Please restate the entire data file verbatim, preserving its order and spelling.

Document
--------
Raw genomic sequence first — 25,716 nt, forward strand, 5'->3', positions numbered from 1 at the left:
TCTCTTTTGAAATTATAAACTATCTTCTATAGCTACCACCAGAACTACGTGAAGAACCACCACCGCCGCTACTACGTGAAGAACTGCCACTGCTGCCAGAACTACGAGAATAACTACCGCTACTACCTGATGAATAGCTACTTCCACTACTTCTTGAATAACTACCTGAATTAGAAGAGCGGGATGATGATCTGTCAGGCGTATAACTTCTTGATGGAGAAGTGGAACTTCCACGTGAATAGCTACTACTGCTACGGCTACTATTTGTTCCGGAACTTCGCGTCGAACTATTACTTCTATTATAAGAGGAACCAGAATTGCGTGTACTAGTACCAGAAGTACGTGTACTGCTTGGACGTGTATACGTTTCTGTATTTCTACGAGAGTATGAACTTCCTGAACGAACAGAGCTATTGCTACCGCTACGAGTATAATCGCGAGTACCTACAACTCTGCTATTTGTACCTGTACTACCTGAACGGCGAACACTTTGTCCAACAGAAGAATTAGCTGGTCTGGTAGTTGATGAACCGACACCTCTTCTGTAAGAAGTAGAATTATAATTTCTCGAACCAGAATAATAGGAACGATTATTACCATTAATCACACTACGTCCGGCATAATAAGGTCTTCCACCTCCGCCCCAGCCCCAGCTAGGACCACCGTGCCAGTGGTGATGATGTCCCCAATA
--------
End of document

Raw genomic sequence first — 25,716 nt, forward strand, 5'->3', positions numbered from 1 at the left:
TCTCTTTTGAAATTATAAACTATCTTCTATAGCTACCACCAGAACTACGTGAAGAACCACCACCGCCGCTACTACGTGAAGAACTGCCACTGCTGCCAGAACTACGAGAATAACTACCGCTACTACCTGATGAATAGCTACTTCCACTACTTCTTGAATAACTACCTGAATTAGAAGAGCGGGATGATGATCTGTCAGGCGTATAACTTCTTGATGGAGAAGTGGAACTTCCACGTGAATAGCTACTACTGCTACGGCTACTATTTGTTCCGGAACTTCGCGTCGAACTATTACTTCTATTATAAGAGGAACCAGAATTGCGTGTACTAGTACCAGAAGTACGTGTACTGCTTGGACGTGTATACGTTTCTGTATTTCTACGAGAGTATGAACTTCCTGAACGAACAGAGCTATTGCTACCGCTACGAGTATAATCGCGAGTACCTACAACTCTGCTATTTGTACCTGTACTACCTGAACGGCGAACACTTTGTCCAACAGAAGAATTAGCTGGTCTGGTAGTTGATGAACCGACACCTCTTCTGTAAGAAGTAGAATTATAATTTCTCGAACCAGAATAATAGGAACGATTATTACCATTAATCACACTACGTCCGGCATAATAAGGTCTTCCACCTCCGCCCCAGCCCCAGCTAGGACCACCGTGCCAGTGGTGATGATGTCCCCAATA